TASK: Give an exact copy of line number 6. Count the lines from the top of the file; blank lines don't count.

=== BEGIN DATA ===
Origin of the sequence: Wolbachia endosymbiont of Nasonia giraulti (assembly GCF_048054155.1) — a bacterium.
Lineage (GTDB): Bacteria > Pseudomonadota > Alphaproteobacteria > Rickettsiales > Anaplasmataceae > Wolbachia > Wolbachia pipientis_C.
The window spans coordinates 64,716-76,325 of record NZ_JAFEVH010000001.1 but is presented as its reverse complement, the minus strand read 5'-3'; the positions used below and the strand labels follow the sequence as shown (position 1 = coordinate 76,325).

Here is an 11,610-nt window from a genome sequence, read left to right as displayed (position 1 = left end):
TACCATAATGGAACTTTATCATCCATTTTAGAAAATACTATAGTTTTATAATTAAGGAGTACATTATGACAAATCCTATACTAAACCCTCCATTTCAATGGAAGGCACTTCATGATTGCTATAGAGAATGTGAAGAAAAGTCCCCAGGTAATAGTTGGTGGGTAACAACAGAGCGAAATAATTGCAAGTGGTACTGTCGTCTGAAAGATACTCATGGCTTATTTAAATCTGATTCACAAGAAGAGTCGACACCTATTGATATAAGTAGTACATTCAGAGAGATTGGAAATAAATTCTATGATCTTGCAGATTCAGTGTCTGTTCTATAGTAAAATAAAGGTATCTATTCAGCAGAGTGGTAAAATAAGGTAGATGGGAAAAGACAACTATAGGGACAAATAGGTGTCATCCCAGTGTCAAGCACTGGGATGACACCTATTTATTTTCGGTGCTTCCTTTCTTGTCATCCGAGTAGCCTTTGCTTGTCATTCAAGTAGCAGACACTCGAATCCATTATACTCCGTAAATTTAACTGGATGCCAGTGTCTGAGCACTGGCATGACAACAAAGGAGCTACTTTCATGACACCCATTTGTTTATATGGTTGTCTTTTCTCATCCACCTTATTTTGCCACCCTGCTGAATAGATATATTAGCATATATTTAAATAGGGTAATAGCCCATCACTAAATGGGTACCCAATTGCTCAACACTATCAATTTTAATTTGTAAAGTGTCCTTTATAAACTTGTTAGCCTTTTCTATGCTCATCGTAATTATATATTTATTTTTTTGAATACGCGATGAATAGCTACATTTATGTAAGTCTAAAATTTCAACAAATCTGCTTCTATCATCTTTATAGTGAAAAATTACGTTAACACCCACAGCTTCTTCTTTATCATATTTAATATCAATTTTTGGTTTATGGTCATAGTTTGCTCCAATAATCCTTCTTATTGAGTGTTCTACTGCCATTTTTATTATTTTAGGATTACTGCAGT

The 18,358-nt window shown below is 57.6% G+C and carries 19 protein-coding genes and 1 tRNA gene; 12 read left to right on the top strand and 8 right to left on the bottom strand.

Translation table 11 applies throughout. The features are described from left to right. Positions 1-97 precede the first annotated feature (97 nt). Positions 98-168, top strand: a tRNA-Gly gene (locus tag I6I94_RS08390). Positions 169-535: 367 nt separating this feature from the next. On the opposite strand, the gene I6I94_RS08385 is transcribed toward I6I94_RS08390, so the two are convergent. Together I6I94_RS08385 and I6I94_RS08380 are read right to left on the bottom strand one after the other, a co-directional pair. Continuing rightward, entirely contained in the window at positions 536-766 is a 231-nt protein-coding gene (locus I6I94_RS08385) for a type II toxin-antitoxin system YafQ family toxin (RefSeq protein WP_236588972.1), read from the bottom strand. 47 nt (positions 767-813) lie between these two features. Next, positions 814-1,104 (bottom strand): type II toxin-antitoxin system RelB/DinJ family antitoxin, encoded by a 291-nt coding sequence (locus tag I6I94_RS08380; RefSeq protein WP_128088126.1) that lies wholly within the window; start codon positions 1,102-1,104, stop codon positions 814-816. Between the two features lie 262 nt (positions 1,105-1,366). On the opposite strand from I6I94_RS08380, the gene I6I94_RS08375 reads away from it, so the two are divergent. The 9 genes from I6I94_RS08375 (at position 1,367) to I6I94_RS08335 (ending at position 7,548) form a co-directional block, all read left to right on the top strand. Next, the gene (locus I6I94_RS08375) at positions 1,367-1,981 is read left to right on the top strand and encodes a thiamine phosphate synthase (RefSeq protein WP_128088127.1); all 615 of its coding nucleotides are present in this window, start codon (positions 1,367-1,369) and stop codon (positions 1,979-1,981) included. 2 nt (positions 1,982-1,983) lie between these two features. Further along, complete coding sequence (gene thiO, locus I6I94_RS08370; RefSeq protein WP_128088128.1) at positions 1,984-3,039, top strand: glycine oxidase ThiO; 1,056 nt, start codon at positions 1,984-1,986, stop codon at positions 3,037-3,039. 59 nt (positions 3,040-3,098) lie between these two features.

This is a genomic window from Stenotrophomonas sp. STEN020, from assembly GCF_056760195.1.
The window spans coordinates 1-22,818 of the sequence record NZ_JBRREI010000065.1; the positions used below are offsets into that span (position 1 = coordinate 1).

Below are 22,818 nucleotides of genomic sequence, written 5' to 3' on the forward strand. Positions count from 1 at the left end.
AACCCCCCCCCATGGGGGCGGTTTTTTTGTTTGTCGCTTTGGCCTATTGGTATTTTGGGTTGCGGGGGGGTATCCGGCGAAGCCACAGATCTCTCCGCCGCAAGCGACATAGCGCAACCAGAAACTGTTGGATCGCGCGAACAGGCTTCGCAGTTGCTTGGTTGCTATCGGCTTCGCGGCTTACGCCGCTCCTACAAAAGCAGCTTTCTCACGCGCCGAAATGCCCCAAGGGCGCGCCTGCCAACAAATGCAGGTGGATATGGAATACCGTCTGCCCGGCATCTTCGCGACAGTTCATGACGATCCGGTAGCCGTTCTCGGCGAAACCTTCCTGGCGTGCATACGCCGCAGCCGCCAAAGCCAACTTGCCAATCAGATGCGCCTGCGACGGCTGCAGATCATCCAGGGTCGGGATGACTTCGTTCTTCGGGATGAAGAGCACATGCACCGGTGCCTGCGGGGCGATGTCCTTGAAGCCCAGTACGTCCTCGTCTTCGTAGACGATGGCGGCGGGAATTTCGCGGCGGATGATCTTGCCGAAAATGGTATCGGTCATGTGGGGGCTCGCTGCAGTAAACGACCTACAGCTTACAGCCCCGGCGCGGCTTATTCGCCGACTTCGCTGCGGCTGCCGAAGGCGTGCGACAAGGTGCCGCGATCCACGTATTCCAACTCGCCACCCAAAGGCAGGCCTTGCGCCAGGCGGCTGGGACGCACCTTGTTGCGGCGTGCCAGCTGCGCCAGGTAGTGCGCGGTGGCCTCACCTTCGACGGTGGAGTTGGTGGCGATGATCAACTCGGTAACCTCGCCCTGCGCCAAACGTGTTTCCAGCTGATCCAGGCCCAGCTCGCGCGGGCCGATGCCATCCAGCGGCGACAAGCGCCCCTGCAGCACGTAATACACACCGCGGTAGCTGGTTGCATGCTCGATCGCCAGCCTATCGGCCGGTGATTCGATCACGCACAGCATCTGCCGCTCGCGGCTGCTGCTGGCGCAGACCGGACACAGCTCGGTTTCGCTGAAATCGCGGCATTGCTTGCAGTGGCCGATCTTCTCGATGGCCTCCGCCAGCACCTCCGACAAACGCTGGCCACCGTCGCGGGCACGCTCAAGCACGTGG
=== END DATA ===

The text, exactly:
The 18,358-nt window shown below is 57.6% G+C and carries 19 protein-coding genes and 1 tRNA gene; 12 read left to right on the top strand and 8 right to left on the bottom strand.